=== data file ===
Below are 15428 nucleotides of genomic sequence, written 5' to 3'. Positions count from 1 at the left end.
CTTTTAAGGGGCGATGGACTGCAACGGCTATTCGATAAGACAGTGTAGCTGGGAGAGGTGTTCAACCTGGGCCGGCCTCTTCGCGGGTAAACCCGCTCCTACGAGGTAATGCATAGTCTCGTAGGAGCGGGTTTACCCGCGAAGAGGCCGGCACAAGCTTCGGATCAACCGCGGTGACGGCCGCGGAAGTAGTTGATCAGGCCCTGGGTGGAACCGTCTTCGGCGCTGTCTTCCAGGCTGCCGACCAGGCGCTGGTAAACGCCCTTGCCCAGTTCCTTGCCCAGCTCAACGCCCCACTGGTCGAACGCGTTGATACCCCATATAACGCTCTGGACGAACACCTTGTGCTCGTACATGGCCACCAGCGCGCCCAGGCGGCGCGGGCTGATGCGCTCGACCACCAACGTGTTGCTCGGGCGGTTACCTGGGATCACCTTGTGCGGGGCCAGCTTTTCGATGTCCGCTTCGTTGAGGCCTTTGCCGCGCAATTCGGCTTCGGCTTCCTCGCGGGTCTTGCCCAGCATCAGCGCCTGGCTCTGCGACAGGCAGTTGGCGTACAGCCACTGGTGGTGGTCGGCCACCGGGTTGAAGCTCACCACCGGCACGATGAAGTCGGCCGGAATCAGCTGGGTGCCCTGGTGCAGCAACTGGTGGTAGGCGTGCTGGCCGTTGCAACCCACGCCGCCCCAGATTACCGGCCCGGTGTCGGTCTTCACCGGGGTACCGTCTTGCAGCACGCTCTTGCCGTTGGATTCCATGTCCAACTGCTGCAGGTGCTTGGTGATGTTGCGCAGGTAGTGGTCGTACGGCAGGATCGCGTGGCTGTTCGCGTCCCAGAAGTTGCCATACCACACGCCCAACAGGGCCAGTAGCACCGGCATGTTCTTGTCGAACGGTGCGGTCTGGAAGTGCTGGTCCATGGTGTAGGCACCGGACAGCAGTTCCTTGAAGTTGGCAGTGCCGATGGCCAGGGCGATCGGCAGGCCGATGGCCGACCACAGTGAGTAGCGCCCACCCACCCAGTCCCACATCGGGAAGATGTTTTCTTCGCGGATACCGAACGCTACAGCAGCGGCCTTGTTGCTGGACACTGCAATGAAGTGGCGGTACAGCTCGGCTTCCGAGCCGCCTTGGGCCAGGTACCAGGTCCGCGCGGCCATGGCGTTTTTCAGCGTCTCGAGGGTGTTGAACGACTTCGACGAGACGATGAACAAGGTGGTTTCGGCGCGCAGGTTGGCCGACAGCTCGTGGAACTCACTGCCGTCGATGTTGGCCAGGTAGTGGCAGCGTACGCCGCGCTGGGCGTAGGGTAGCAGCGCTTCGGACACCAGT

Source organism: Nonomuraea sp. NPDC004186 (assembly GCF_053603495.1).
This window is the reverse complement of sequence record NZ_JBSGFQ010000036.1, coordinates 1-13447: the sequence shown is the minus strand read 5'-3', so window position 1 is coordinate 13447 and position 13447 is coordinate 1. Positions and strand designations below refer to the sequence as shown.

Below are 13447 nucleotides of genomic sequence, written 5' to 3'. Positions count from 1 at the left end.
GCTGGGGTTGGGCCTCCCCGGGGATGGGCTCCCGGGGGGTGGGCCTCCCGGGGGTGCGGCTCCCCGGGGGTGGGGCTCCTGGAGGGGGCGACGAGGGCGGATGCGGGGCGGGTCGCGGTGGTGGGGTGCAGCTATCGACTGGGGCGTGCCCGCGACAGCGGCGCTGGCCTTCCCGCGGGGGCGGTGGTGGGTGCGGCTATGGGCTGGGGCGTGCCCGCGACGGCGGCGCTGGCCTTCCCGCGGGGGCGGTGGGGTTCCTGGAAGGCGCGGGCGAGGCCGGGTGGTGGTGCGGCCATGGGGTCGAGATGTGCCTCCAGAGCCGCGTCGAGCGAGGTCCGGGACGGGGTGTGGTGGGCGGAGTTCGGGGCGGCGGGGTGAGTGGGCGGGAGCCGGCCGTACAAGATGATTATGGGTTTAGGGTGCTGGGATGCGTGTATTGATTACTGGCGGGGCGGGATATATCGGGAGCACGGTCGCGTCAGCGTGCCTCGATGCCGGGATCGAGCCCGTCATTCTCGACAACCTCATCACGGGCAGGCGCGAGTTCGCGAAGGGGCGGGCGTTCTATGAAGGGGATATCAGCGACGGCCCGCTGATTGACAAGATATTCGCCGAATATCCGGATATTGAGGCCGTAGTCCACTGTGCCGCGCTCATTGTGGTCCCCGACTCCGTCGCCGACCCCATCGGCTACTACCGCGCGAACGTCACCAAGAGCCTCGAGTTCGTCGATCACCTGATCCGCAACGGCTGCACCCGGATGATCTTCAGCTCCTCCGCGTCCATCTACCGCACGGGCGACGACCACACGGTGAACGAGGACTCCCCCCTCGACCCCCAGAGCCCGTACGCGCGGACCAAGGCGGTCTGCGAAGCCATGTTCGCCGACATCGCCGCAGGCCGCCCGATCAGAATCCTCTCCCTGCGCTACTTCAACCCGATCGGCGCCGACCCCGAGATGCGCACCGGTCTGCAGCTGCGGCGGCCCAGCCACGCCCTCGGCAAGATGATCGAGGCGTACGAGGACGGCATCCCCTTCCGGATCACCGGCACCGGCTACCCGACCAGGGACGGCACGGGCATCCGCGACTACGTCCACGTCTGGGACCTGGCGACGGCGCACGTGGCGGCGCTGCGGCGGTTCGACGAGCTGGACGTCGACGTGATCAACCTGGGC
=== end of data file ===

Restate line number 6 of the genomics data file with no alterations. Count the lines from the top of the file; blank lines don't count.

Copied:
GCTGGGGTTGGGCCTCCCCGGGGATGGGCTCCCGGGGGGTGGGCCTCCCGGGGGTGCGGCTCCCCGGGGGTGGGGCTCCTGGAGGGGGCGACGAGGGCGGATGCGGGGCGGGTCGCGGTGGTGGGGTGCAGCTATCGACTGGGGCGTGCCCGCGACAGCGGCGCTGGCCTTCCCGCGGGGGCGGTGGTGGGTGCGGCTATGGGCTGGGGCGTGCCCGCGACGGCGGCGCTGGCCTTCCCGCGGGGGCGGTGGGGTTCCTGGAAGGCGCGGGCGAGGCCGGGTGGTGGTGCGGCCATGGGGTCGAGATGTGCCTCCAGAGCCGCGTCGAGCGAGGTCCGGGACGGGGTGTGGTGGGCGGAGTTCGGGGCGGCGGGGTGAGTGGGCGGGAGCCGGCCGTACAAGATGATTATGGGTTTAGGGTGCTGGGATGCGTGTATTGATTACTGGCGGGGCGGGATATATCGGGAGCACGGTCGCGTCAGCGTGCCTCGATGCCGGGATCGAGCCCGTCATTCTCGACAACCTCATCACGGGCAGGCGCGAGTTCGCGAAGGGGCGGGCGTTCTATGAAGGGGATATCAGCGACGGCCCGCTGATTGACAAGATATTCGCCGAATATCCGGATATTGAGGCCGTAGTCCACTGTGCCGCGCTCATTGTGGTCCCCGACTCCGTCGCCGACCCCATCGGCTACTACCGCGCGAACGTCACCAAGAGCCTCGAGTTCGTCGATCACCTGATCCGCAACGGCTGCACCCGGATGATCTTCAGCTCCTCCGCGTCCATCTACCGCACGGGCGACGACCACACGGTGAACGAGGACTCCCCCCTCGACCCCCAGAGCCCGTACGCGCGGACCAAGGCGGTCTGCGAAGCCATGTTCGCCGACATCGCCGCAGGCCGCCCGATCAGAATCCTCTCCCTGCGCTACTTCAACCCGATCGGCGCCGACCCCGAGATGCGCACCGGTCTGCAGCTGCGGCGGCCCAGCCACGCCCTCGGCAAGATGATCGAGGCGTACGAGGACGGCATCCCCTTCCGGATCACCGGCACCGGCTACCCGACCAGGGACGGCACGGGCATCCGCGACTACGTCCACGTCTGGGACCTGGCGACGGCGCACGTGGCGGCGCTGCGGCGGTTCGACGAGCTGGACGTCGACGTGATCAACCTGGGC